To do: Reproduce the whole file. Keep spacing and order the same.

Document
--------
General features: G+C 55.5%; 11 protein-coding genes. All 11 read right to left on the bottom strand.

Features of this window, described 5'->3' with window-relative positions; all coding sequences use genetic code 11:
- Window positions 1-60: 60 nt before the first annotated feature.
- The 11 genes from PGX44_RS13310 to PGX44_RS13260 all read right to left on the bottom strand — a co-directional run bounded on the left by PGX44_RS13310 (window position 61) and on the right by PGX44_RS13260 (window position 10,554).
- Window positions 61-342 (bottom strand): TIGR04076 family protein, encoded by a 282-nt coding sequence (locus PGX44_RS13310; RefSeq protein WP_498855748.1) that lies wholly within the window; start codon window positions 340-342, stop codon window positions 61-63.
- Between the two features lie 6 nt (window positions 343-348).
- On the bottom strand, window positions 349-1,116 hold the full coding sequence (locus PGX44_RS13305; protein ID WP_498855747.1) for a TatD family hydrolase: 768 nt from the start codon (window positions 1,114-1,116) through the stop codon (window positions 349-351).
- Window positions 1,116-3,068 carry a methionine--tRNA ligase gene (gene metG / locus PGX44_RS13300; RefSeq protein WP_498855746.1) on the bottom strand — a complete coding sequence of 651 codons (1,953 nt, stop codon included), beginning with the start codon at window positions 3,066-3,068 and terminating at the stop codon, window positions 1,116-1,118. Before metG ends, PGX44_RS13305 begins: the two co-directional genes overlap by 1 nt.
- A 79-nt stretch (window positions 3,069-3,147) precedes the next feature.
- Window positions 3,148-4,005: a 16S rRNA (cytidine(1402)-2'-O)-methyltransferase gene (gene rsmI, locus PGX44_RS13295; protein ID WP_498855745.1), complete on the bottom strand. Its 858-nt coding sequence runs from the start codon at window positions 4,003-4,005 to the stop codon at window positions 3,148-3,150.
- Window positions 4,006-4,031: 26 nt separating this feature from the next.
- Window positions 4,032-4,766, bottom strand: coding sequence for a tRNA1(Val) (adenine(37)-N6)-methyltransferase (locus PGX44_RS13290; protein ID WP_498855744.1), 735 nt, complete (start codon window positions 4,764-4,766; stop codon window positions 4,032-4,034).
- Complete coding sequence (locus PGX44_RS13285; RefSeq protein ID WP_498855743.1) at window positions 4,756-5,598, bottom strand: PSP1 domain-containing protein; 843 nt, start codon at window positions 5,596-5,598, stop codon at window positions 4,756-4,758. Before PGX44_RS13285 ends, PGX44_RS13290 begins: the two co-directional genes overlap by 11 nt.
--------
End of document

General features: G+C 55.5%; 11 protein-coding genes. All 11 read right to left on the bottom strand.

Features of this window, described 5'->3' with window-relative positions; all coding sequences use genetic code 11:
- Window positions 1-60: 60 nt before the first annotated feature.
- The 11 genes from PGX44_RS13310 to PGX44_RS13260 all read right to left on the bottom strand — a co-directional run bounded on the left by PGX44_RS13310 (window position 61) and on the right by PGX44_RS13260 (window position 10,554).
- Window positions 61-342 (bottom strand): TIGR04076 family protein, encoded by a 282-nt coding sequence (locus PGX44_RS13310; RefSeq protein WP_498855748.1) that lies wholly within the window; start codon window positions 340-342, stop codon window positions 61-63.
- Between the two features lie 6 nt (window positions 343-348).
- On the bottom strand, window positions 349-1,116 hold the full coding sequence (locus PGX44_RS13305; protein ID WP_498855747.1) for a TatD family hydrolase: 768 nt from the start codon (window positions 1,114-1,116) through the stop codon (window positions 349-351).
- Window positions 1,116-3,068 carry a methionine--tRNA ligase gene (gene metG / locus PGX44_RS13300; RefSeq protein WP_498855746.1) on the bottom strand — a complete coding sequence of 651 codons (1,953 nt, stop codon included), beginning with the start codon at window positions 3,066-3,068 and terminating at the stop codon, window positions 1,116-1,118. Before metG ends, PGX44_RS13305 begins: the two co-directional genes overlap by 1 nt.
- A 79-nt stretch (window positions 3,069-3,147) precedes the next feature.
- Window positions 3,148-4,005: a 16S rRNA (cytidine(1402)-2'-O)-methyltransferase gene (gene rsmI, locus PGX44_RS13295; protein ID WP_498855745.1), complete on the bottom strand. Its 858-nt coding sequence runs from the start codon at window positions 4,003-4,005 to the stop codon at window positions 3,148-3,150.
- Window positions 4,006-4,031: 26 nt separating this feature from the next.
- Window positions 4,032-4,766, bottom strand: coding sequence for a tRNA1(Val) (adenine(37)-N6)-methyltransferase (locus PGX44_RS13290; protein ID WP_498855744.1), 735 nt, complete (start codon window positions 4,764-4,766; stop codon window positions 4,032-4,034).
- Complete coding sequence (locus PGX44_RS13285; RefSeq protein ID WP_498855743.1) at window positions 4,756-5,598, bottom strand: PSP1 domain-containing protein; 843 nt, start codon at window positions 5,596-5,598, stop codon at window positions 4,756-4,758. Before PGX44_RS13285 ends, PGX44_RS13290 begins: the two co-directional genes overlap by 11 nt.